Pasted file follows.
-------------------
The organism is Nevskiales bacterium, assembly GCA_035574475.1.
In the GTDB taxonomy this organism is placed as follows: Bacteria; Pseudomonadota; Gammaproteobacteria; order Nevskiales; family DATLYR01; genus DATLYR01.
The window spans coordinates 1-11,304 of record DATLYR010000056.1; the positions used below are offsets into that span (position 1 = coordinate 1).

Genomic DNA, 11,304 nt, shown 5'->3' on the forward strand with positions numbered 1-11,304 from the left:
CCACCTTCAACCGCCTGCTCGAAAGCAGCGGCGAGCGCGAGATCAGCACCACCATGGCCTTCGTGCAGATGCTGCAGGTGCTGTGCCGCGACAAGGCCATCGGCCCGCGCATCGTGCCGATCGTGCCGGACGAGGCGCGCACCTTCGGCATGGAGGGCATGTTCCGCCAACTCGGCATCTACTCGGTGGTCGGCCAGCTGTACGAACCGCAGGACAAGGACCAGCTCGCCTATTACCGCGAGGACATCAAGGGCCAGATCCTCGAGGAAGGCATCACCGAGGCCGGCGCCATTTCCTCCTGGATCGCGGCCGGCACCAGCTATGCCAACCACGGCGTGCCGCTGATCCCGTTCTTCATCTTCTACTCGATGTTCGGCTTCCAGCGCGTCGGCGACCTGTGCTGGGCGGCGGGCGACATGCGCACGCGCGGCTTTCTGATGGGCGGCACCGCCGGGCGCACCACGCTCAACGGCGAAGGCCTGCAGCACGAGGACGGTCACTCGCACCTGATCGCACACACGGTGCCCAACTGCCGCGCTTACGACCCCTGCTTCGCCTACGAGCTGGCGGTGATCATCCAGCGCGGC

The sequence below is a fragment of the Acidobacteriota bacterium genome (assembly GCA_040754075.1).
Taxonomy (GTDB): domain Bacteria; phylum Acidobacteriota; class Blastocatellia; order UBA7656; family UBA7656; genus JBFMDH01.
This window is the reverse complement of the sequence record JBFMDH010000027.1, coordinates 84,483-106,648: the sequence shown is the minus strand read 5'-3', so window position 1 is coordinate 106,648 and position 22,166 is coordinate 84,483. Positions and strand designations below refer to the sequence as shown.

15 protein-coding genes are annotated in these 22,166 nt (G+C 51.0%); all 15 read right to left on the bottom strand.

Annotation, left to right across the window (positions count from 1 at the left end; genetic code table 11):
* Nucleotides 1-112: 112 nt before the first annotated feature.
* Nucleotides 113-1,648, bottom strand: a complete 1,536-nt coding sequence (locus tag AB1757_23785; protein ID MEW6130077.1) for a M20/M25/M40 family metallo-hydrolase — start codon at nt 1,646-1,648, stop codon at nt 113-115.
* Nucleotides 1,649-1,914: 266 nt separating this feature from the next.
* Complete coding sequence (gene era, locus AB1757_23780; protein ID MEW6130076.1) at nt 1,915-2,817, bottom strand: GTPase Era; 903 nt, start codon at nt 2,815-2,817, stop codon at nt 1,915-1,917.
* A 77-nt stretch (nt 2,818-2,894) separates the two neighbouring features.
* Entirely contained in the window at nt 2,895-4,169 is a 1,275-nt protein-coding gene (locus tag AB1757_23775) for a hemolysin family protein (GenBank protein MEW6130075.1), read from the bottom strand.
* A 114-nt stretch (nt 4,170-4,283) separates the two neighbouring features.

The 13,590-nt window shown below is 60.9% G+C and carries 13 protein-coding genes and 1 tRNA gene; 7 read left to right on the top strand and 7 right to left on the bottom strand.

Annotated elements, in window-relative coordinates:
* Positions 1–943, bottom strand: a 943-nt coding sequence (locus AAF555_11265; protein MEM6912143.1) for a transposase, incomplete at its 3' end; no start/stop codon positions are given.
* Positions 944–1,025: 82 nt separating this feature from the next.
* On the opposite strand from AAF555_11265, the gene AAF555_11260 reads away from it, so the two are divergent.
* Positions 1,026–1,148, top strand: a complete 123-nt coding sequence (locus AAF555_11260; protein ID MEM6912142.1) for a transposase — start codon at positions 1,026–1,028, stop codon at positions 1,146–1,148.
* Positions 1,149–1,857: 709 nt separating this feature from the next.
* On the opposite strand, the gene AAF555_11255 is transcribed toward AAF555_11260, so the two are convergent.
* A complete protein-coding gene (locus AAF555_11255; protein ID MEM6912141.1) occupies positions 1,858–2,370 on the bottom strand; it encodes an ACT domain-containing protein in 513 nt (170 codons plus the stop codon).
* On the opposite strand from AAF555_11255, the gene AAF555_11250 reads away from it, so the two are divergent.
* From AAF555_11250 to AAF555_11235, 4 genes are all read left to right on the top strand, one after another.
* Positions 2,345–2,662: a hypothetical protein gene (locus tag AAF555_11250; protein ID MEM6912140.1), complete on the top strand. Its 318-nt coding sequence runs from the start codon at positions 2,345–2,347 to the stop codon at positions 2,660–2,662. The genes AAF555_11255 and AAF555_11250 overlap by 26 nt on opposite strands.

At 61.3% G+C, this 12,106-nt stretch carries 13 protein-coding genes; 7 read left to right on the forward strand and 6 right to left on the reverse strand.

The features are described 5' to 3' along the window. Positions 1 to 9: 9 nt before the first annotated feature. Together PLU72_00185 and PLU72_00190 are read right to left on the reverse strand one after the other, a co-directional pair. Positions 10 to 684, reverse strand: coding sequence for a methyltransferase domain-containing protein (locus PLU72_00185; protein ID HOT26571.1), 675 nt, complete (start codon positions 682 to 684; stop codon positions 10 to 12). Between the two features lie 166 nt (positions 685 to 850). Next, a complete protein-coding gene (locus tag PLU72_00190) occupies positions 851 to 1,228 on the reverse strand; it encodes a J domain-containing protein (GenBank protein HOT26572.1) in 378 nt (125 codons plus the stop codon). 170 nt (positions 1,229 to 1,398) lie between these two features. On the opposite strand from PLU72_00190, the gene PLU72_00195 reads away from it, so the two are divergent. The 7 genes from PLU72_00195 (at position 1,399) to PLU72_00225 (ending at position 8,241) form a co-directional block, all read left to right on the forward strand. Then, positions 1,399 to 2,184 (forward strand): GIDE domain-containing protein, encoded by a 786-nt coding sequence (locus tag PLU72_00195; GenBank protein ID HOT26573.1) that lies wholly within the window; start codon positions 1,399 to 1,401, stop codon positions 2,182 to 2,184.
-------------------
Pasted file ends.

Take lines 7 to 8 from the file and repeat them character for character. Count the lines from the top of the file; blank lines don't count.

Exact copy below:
Taxonomy (GTDB): domain Bacteria; phylum Acidobacteriota; class Blastocatellia; order UBA7656; family UBA7656; genus JBFMDH01.
This window is the reverse complement of the sequence record JBFMDH010000027.1, coordinates 84,483-106,648: the sequence shown is the minus strand read 5'-3', so window position 1 is coordinate 106,648 and position 22,166 is coordinate 84,483. Positions and strand designations below refer to the sequence as shown.